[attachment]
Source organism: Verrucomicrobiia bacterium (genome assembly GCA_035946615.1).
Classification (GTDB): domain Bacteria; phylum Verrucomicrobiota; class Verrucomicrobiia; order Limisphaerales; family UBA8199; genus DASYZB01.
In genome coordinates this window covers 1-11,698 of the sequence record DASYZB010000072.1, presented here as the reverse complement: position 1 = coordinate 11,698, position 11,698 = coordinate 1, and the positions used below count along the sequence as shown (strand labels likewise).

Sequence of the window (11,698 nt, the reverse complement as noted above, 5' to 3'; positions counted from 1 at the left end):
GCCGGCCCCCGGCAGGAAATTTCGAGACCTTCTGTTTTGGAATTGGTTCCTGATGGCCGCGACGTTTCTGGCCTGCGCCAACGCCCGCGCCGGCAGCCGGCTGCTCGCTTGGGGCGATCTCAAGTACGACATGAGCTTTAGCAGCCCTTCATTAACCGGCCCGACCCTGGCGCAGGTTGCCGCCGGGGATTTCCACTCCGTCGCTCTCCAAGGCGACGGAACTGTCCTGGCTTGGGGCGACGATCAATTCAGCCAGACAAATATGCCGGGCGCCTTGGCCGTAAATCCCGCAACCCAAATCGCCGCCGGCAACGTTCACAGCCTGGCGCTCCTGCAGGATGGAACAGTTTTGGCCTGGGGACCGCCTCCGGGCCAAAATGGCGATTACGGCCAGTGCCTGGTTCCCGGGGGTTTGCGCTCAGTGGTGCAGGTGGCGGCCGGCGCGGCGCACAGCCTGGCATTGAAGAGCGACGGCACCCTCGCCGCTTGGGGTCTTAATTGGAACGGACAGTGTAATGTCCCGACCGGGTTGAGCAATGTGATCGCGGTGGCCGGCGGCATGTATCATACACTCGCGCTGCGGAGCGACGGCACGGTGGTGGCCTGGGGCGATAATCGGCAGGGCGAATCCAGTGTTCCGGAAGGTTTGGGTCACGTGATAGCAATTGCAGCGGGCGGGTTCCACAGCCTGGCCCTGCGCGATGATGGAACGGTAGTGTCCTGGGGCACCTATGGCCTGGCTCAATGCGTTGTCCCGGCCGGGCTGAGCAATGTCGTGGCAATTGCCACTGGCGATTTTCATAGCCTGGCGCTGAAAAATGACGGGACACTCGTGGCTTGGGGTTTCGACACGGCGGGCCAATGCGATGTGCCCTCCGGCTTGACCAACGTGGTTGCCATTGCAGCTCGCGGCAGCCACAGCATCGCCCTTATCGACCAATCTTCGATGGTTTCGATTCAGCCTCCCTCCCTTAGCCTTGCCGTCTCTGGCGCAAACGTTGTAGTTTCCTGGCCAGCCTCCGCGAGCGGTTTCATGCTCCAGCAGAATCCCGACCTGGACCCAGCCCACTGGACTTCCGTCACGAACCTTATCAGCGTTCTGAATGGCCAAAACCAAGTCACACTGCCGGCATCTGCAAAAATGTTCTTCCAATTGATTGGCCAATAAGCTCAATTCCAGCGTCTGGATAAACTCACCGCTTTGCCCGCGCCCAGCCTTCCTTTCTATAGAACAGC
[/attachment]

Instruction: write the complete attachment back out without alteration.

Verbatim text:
Source organism: Verrucomicrobiia bacterium (genome assembly GCA_035946615.1).
Classification (GTDB): domain Bacteria; phylum Verrucomicrobiota; class Verrucomicrobiia; order Limisphaerales; family UBA8199; genus DASYZB01.
In genome coordinates this window covers 1-11,698 of the sequence record DASYZB010000072.1, presented here as the reverse complement: position 1 = coordinate 11,698, position 11,698 = coordinate 1, and the positions used below count along the sequence as shown (strand labels likewise).

Sequence of the window (11,698 nt, the reverse complement as noted above, 5' to 3'; positions counted from 1 at the left end):
GCCGGCCCCCGGCAGGAAATTTCGAGACCTTCTGTTTTGGAATTGGTTCCTGATGGCCGCGACGTTTCTGGCCTGCGCCAACGCCCGCGCCGGCAGCCGGCTGCTCGCTTGGGGCGATCTCAAGTACGACATGAGCTTTAGCAGCCCTTCATTAACCGGCCCGACCCTGGCGCAGGTTGCCGCCGGGGATTTCCACTCCGTCGCTCTCCAAGGCGACGGAACTGTCCTGGCTTGGGGCGACGATCAATTCAGCCAGACAAATATGCCGGGCGCCTTGGCCGTAAATCCCGCAACCCAAATCGCCGCCGGCAACGTTCACAGCCTGGCGCTCCTGCAGGATGGAACAGTTTTGGCCTGGGGACCGCCTCCGGGCCAAAATGGCGATTACGGCCAGTGCCTGGTTCCCGGGGGTTTGCGCTCAGTGGTGCAGGTGGCGGCCGGCGCGGCGCACAGCCTGGCATTGAAGAGCGACGGCACCCTCGCCGCTTGGGGTCTTAATTGGAACGGACAGTGTAATGTCCCGACCGGGTTGAGCAATGTGATCGCGGTGGCCGGCGGCATGTATCATACACTCGCGCTGCGGAGCGACGGCACGGTGGTGGCCTGGGGCGATAATCGGCAGGGCGAATCCAGTGTTCCGGAAGGTTTGGGTCACGTGATAGCAATTGCAGCGGGCGGGTTCCACAGCCTGGCCCTGCGCGATGATGGAACGGTAGTGTCCTGGGGCACCTATGGCCTGGCTCAATGCGTTGTCCCGGCCGGGCTGAGCAATGTCGTGGCAATTGCCACTGGCGATTTTCATAGCCTGGCGCTGAAAAATGACGGGACACTCGTGGCTTGGGGTTTCGACACGGCGGGCCAATGCGATGTGCCCTCCGGCTTGACCAACGTGGTTGCCATTGCAGCTCGCGGCAGCCACAGCATCGCCCTTATCGACCAATCTTCGATGGTTTCGATTCAGCCTCCCTCCCTTAGCCTTGCCGTCTCTGGCGCAAACGTTGTAGTTTCCTGGCCAGCCTCCGCGAGCGGTTTCATGCTCCAGCAGAATCCCGACCTGGACCCAGCCCACTGGACTTCCGTCACGAACCTTATCAGCGTTCTGAATGGCCAAAACCAAGTCACACTGCCGGCATCTGCAAAAATGTTCTTCCAATTGATTGGCCAATAAGCTCAATTCCAGCGTCTGGATAAACTCACCGCTTTGCCCGCGCCCAGCCTTCCTTTCTATAGAACAGC